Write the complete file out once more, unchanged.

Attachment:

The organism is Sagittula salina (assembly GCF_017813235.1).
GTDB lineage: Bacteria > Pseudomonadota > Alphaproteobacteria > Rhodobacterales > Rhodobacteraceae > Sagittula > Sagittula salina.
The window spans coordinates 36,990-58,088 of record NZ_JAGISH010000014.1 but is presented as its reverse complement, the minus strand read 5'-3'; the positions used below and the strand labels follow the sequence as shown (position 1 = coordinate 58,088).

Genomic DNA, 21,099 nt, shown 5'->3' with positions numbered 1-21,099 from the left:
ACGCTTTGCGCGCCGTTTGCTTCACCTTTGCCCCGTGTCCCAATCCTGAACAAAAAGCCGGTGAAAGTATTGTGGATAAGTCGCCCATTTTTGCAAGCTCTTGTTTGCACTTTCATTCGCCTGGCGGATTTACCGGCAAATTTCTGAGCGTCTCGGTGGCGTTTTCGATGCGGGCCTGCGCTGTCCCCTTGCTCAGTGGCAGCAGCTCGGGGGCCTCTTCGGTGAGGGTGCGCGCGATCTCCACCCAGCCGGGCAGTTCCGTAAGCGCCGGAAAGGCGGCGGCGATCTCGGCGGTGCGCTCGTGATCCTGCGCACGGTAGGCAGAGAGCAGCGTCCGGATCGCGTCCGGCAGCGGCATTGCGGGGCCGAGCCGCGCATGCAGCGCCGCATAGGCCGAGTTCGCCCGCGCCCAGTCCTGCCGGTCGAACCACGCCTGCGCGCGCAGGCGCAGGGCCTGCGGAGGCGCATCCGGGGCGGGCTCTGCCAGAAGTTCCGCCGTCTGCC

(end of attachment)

The organism is Sagittula salina (assembly GCF_017813235.1).
GTDB lineage: Bacteria > Pseudomonadota > Alphaproteobacteria > Rhodobacterales > Rhodobacteraceae > Sagittula > Sagittula salina.
The window spans coordinates 36,990-58,088 of record NZ_JAGISH010000014.1 but is presented as its reverse complement, the minus strand read 5'-3'; the positions used below and the strand labels follow the sequence as shown (position 1 = coordinate 58,088).

Genomic DNA, 21,099 nt, shown 5'->3' with positions numbered 1-21,099 from the left:
ACGCTTTGCGCGCCGTTTGCTTCACCTTTGCCCCGTGTCCCAATCCTGAACAAAAAGCCGGTGAAAGTATTGTGGATAAGTCGCCCATTTTTGCAAGCTCTTGTTTGCACTTTCATTCGCCTGGCGGATTTACCGGCAAATTTCTGAGCGTCTCGGTGGCGTTTTCGATGCGGGCCTGCGCTGTCCCCTTGCTCAGTGGCAGCAGCTCGGGGGCCTCTTCGGTGAGGGTGCGCGCGATCTCCACCCAGCCGGGCAGTTCCGTAAGCGCCGGAAAGGCGGCGGCGATCTCGGCGGTGCGCTCGTGATCCTGCGCACGGTAGGCAGAGAGCAGCGTCCGGATCGCGTCCGGCAGCGGCATTGCGGGGCCGAGCCGCGCATGCAGCGCCGCATAGGCCGAGTTCGCCCGCGCCCAGTCCTGCCGGTCGAACCACGCCTGCGCGCGCAGGCGCAGGGCCTGCGGAGGCGCATCCGGGGCGGGCTCTGCCAGAAGTTCCGCCGTCTGCC